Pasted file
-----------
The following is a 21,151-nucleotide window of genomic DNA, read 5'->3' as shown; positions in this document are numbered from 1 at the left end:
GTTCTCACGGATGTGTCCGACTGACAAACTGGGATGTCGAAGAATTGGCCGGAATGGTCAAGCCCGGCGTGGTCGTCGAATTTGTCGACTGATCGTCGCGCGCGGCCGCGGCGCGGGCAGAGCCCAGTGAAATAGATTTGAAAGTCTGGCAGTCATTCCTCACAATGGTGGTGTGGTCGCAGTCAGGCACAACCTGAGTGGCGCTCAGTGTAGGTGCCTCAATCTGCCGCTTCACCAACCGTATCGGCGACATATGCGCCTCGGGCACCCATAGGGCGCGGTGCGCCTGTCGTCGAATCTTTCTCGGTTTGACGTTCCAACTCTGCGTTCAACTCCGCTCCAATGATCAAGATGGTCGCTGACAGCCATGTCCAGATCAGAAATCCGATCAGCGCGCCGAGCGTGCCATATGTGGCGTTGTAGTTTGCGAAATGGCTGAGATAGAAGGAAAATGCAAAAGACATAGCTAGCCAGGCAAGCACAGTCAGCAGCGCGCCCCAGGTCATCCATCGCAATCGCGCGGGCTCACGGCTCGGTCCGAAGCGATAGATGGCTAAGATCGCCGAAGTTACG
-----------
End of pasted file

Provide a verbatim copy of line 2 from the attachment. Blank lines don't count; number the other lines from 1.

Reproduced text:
GTTCTCACGGATGTGTCCGACTGACAAACTGGGATGTCGAAGAATTGGCCGGAATGGTCAAGCCCGGCGTGGTCGTCGAATTTGTCGACTGATCGTCGCGCGCGGCCGCGGCGCGGGCAGAGCCCAGTGAAATAGATTTGAAAGTCTGGCAGTCATTCCTCACAATGGTGGTGTGGTCGCAGTCAGGCACAACCTGAGTGGCGCTCAGTGTAGGTGCCTCAATCTGCCGCTTCACCAACCGTATCGGCGACATATGCGCCTCGGGCACCCATAGGGCGCGGTGCGCCTGTCGTCGAATCTTTCTCGGTTTGACGTTCCAACTCTGCGTTCAACTCCGCTCCAATGATCAAGATGGTCGCTGACAGCCATGTCCAGATCAGAAATCCGATCAGCGCGCCGAGCGTGCCATATGTGGCGTTGTAGTTTGCGAAATGGCTGAGATAGAAGGAAAATGCAAAAGACATAGCTAGCCAGGCAAGCACAGTCAGCAGCGCGCCCCAGGTCATCCATCGCAATCGCGCGGGCTCACGGCTCGGTCCGAAGCGATAGATGGCTAAGATCGCCGAAGTTACG